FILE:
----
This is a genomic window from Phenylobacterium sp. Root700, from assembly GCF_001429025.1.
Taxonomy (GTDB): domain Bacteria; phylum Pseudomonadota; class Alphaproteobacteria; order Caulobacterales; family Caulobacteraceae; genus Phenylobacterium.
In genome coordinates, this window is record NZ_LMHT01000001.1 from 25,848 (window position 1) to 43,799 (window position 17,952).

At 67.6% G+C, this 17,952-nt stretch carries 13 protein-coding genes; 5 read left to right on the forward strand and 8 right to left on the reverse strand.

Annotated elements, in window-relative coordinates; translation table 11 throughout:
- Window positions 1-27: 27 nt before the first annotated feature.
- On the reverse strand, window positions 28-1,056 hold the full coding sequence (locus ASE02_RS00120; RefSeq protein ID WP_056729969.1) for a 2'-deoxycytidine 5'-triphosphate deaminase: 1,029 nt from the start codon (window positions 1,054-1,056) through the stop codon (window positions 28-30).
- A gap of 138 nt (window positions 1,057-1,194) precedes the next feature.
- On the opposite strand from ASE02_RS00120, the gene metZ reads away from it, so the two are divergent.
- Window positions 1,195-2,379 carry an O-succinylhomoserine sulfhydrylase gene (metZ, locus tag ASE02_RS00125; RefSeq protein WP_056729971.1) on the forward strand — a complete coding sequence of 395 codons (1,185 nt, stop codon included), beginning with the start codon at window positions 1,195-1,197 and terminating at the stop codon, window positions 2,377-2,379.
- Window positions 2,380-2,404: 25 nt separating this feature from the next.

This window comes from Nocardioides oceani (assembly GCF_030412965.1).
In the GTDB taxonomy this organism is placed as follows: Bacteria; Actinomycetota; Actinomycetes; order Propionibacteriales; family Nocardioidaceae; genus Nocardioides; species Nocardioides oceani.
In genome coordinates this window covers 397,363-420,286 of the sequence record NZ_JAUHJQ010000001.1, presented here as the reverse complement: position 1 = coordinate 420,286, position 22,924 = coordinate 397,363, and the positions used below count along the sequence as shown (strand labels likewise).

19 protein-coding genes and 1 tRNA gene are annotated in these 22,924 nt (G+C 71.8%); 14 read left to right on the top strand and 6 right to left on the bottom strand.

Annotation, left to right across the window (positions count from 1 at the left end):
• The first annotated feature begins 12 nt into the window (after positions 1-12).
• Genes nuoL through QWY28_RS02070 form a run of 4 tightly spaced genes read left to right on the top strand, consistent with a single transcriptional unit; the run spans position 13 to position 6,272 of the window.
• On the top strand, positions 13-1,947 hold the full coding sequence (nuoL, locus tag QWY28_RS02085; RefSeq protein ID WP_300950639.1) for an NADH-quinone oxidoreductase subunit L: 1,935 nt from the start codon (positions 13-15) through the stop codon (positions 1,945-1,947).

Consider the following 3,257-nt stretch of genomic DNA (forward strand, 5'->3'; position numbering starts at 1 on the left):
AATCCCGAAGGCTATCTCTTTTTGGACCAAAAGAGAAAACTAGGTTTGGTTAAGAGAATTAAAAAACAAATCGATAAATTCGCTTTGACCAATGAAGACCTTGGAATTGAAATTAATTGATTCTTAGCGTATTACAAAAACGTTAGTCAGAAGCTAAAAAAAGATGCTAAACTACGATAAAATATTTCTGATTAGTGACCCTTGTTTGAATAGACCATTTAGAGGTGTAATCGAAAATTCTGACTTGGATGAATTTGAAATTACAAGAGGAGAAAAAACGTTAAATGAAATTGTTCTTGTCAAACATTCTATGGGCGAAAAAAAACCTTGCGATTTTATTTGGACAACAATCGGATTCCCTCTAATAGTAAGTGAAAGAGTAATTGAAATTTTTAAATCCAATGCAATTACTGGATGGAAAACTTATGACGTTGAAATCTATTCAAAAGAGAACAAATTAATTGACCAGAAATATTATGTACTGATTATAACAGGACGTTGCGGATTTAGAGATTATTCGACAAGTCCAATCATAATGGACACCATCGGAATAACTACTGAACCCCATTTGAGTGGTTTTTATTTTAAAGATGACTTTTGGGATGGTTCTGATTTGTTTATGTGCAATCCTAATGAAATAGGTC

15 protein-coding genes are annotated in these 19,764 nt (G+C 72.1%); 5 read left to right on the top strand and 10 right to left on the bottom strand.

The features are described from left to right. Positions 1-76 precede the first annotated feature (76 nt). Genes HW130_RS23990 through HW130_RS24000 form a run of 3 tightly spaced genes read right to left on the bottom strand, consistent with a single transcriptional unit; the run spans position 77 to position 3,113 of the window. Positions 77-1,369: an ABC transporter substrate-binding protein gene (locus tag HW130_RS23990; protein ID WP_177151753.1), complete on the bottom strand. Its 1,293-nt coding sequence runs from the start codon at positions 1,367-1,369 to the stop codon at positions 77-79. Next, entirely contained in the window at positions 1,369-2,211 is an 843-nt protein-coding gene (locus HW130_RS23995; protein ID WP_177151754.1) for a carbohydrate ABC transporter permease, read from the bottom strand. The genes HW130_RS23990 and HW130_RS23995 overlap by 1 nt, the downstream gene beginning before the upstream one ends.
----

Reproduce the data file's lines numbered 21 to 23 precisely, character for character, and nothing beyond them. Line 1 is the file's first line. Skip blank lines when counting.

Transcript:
AATCCCGAAGGCTATCTCTTTTTGGACCAAAAGAGAAAACTAGGTTTGGTTAAGAGAATTAAAAAACAAATCGATAAATTCGCTTTGACCAATGAAGACCTTGGAATTGAAATTAATTGATTCTTAGCGTATTACAAAAACGTTAGTCAGAAGCTAAAAAAAGATGCTAAACTACGATAAAATATTTCTGATTAGTGACCCTTGTTTGAATAGACCATTTAGAGGTGTAATCGAAAATTCTGACTTGGATGAATTTGAAATTACAAGAGGAGAAAAAACGTTAAATGAAATTGTTCTTGTCAAACATTCTATGGGCGAAAAAAAACCTTGCGATTTTATTTGGACAACAATCGGATTCCCTCTAATAGTAAGTGAAAGAGTAATTGAAATTTTTAAATCCAATGCAATTACTGGATGGAAAACTTATGACGTTGAAATCTATTCAAAAGAGAACAAATTAATTGACCAGAAATATTATGTACTGATTATAACAGGACGTTGCGGATTTAGAGATTATTCGACAAGTCCAATCATAATGGACACCATCGGAATAACTACTGAACCCCATTTGAGTGGTTTTTATTTTAAAGATGACTTTTGGGATGGTTCTGATTTGTTTATGTGCAATCCTAATGAAATAGGTC

15 protein-coding genes are annotated in these 19,764 nt (G+C 72.1%); 5 read left to right on the top strand and 10 right to left on the bottom strand.

The features are described from left to right. Positions 1-76 precede the first annotated feature (76 nt). Genes HW130_RS23990 through HW130_RS24000 form a run of 3 tightly spaced genes read right to left on the bottom strand, consistent with a single transcriptional unit; the run spans position 77 to position 3,113 of the window. Positions 77-1,369: an ABC transporter substrate-binding protein gene (locus tag HW130_RS23990; protein ID WP_177151753.1), complete on the bottom strand. Its 1,293-nt coding sequence runs from the start codon at positions 1,367-1,369 to the stop codon at positions 77-79. Next, entirely contained in the window at positions 1,369-2,211 is an 843-nt protein-coding gene (locus HW130_RS23995; protein ID WP_177151754.1) for a carbohydrate ABC transporter permease, read from the bottom strand. The genes HW130_RS23990 and HW130_RS23995 overlap by 1 nt, the downstream gene beginning before the upstream one ends.